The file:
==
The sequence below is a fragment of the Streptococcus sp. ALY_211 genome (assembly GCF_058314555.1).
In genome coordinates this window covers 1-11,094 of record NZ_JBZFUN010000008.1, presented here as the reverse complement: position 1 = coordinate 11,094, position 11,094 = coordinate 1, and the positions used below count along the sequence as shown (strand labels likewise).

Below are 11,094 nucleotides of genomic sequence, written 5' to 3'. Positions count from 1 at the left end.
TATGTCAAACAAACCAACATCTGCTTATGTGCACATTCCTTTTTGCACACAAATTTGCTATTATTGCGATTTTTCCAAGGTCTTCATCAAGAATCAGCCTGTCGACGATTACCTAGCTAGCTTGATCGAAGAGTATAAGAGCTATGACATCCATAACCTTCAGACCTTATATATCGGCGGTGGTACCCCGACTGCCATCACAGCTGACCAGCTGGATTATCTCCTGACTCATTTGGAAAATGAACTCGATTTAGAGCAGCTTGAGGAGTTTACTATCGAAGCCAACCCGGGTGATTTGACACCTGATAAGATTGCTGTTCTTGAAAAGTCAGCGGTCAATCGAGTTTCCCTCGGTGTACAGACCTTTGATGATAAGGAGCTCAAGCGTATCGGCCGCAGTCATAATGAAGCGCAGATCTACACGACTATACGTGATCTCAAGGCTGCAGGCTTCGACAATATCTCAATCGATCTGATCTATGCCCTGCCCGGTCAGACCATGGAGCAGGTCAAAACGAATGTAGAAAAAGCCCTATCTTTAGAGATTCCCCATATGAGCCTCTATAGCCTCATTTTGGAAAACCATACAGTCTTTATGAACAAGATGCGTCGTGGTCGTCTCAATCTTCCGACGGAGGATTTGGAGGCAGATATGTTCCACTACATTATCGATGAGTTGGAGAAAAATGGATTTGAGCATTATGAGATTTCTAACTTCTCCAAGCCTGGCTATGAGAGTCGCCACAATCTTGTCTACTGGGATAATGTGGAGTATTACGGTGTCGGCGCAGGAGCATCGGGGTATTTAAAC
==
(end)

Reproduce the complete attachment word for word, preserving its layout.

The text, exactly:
The sequence below is a fragment of the Streptococcus sp. ALY_211 genome (assembly GCF_058314555.1).
In genome coordinates this window covers 1-11,094 of record NZ_JBZFUN010000008.1, presented here as the reverse complement: position 1 = coordinate 11,094, position 11,094 = coordinate 1, and the positions used below count along the sequence as shown (strand labels likewise).

Below are 11,094 nucleotides of genomic sequence, written 5' to 3'. Positions count from 1 at the left end.
TATGTCAAACAAACCAACATCTGCTTATGTGCACATTCCTTTTTGCACACAAATTTGCTATTATTGCGATTTTTCCAAGGTCTTCATCAAGAATCAGCCTGTCGACGATTACCTAGCTAGCTTGATCGAAGAGTATAAGAGCTATGACATCCATAACCTTCAGACCTTATATATCGGCGGTGGTACCCCGACTGCCATCACAGCTGACCAGCTGGATTATCTCCTGACTCATTTGGAAAATGAACTCGATTTAGAGCAGCTTGAGGAGTTTACTATCGAAGCCAACCCGGGTGATTTGACACCTGATAAGATTGCTGTTCTTGAAAAGTCAGCGGTCAATCGAGTTTCCCTCGGTGTACAGACCTTTGATGATAAGGAGCTCAAGCGTATCGGCCGCAGTCATAATGAAGCGCAGATCTACACGACTATACGTGATCTCAAGGCTGCAGGCTTCGACAATATCTCAATCGATCTGATCTATGCCCTGCCCGGTCAGACCATGGAGCAGGTCAAAACGAATGTAGAAAAAGCCCTATCTTTAGAGATTCCCCATATGAGCCTCTATAGCCTCATTTTGGAAAACCATACAGTCTTTATGAACAAGATGCGTCGTGGTCGTCTCAATCTTCCGACGGAGGATTTGGAGGCAGATATGTTCCACTACATTATCGATGAGTTGGAGAAAAATGGATTTGAGCATTATGAGATTTCTAACTTCTCCAAGCCTGGCTATGAGAGTCGCCACAATCTTGTCTACTGGGATAATGTGGAGTATTACGGTGTCGGCGCAGGAGCATCGGGGTATTTAAAC